Using robots to assist elderly people to live longer independently at home is an idea that emerged in Japan during the 1980s. The aging population was rapidly growing, and there were not enough young people to act as caretakers. Thirty years later, Western countries are likewise realizing that robots can be a possible solution to assist their aging citizens with autonomous living. Of course, the first reaction of the elderly person and their relatives is that a robot would never replace human contact, but the cost of human assistance, 24 hours a day, is very significant—for both individual families and for society as a whole. Not to mention, living all day long with one or several persons can be felt as intrusive by the elderly person. Therefore, the robot should be seen as a backup solution to caretaking when the elderly person can’t have (or does not want) human assistance. Despite the already realized progress—and that progress still to come—roboticists are far away to be able to provide the same services as a human being.
After several discussions with elderly persons, gerontologists, and caregivers, we identified three domains in which robots could assist: safety, socializing, and daily tasks. Safety is probably the most important feature that would justify the use of robots as a gerontechnology. Via its mobility, the robot can always keep a sensor on the person, even when he or she moves from one room to another. The robot can then assist the person to walk and avoid falls, and can detect if he or she falls down. By spending time close to the person, the robot can monitor his or her behavior for unusual aspects. It can also remind the person to take medicines.
The robot can also be a useful tool to maintain the social link between the elderly person and his or her relatives. It can remind the person of different appointments —with doctors or with family. It can also signal when the person has spent several days without talking to anyone and can propose to call someone to have a chat. The robot can stimulate the cognitive abilities of the person by proposing games or engaging in simple dialogue.
The third and most natural use of the domestic robot concerns physical daily tasks. The robot can fetch an object in another room and bring it back to the person. It can help dress the person by carrying the mirror or bringing clothing to them. If the robot is humanoid, it can act as a coach and demonstrate exercises.
Despite these relevant uses, the elderly individuals we met were not very enthusiastic to have a robot as a domestic companion—a cold piece of plastic and metal made of understandable technology was not exactly their piece of cake. So, in addition to the functional capabilities offered by robots, an important aspect had to be taken into account: the acceptability of such technological assistance. The point that generally changed the minds of those we interviewed was the appearance of the robot we brought to them. The little robot Nao is a 58-centimeter-tall humanoid robot with big eyes in a sympathetic round head. Mostly white with some colorful parts, it does not fit at all with the grey and metallic image that people have in mind when envisioning robots. As soon as they see it, people want to know more about it, and they want to talk to it—they like it. They now envisage the robot as a potential device for use at home.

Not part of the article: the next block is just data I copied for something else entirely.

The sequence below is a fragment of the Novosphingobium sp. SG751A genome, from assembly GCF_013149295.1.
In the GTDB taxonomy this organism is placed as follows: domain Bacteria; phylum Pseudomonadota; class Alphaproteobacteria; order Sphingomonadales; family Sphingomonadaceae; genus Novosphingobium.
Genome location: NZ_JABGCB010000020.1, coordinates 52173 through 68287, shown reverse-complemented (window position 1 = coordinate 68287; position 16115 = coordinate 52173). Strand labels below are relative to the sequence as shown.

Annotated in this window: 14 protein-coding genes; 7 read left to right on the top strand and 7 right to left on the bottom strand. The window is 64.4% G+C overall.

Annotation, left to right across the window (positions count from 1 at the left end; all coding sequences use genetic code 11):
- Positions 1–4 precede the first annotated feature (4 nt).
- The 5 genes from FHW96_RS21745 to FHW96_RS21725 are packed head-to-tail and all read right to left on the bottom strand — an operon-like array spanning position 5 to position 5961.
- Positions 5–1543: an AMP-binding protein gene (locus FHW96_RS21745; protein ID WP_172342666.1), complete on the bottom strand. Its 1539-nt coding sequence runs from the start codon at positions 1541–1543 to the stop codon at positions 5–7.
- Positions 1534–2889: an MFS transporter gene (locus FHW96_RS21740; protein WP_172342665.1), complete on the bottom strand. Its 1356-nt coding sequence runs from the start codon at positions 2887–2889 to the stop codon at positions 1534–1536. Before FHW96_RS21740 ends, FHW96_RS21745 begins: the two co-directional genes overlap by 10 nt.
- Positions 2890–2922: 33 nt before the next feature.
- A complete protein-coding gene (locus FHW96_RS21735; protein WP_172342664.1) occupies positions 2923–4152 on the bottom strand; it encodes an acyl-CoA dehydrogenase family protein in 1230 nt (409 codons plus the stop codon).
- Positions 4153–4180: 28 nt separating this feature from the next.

However, the technological challenges to implement all of the rather simple features we described above are numerous. Furthermore, what people need is an efficient, affordable, and safe tool, not an expensive laboratory prototype that just demonstrates functionalities. More than ever, the collaboration between academics and industry is necessary to reach this first step. By introducing its Pepper robot in 7,000 homes in Japan, Aldebaran demonstrated that the humanoid robot can be considered as a consumer product mainly for entertainment. We must now prove that it can become a useful tool to assist elderly people with autonomy. about the author
Rodolphe Gelin is the chief scientific officer and director of research at Aldebaran Robotics. Previously, he worked for 20 years at the French Atomic Energy Commission as the head of its robotics, virtual reality, and cognitics program. He has extensive experience coordinating EU-funded and other collaborative R&D projects on a day-to-day basis. He has led several projects at Aldebaran, most notably the National Romeo collaborative project (2009–12) aimed at developing a tall humanoid robot to assist elderly people. Romeo gathered 12 academic and industrial partners, with a budget of €10 million.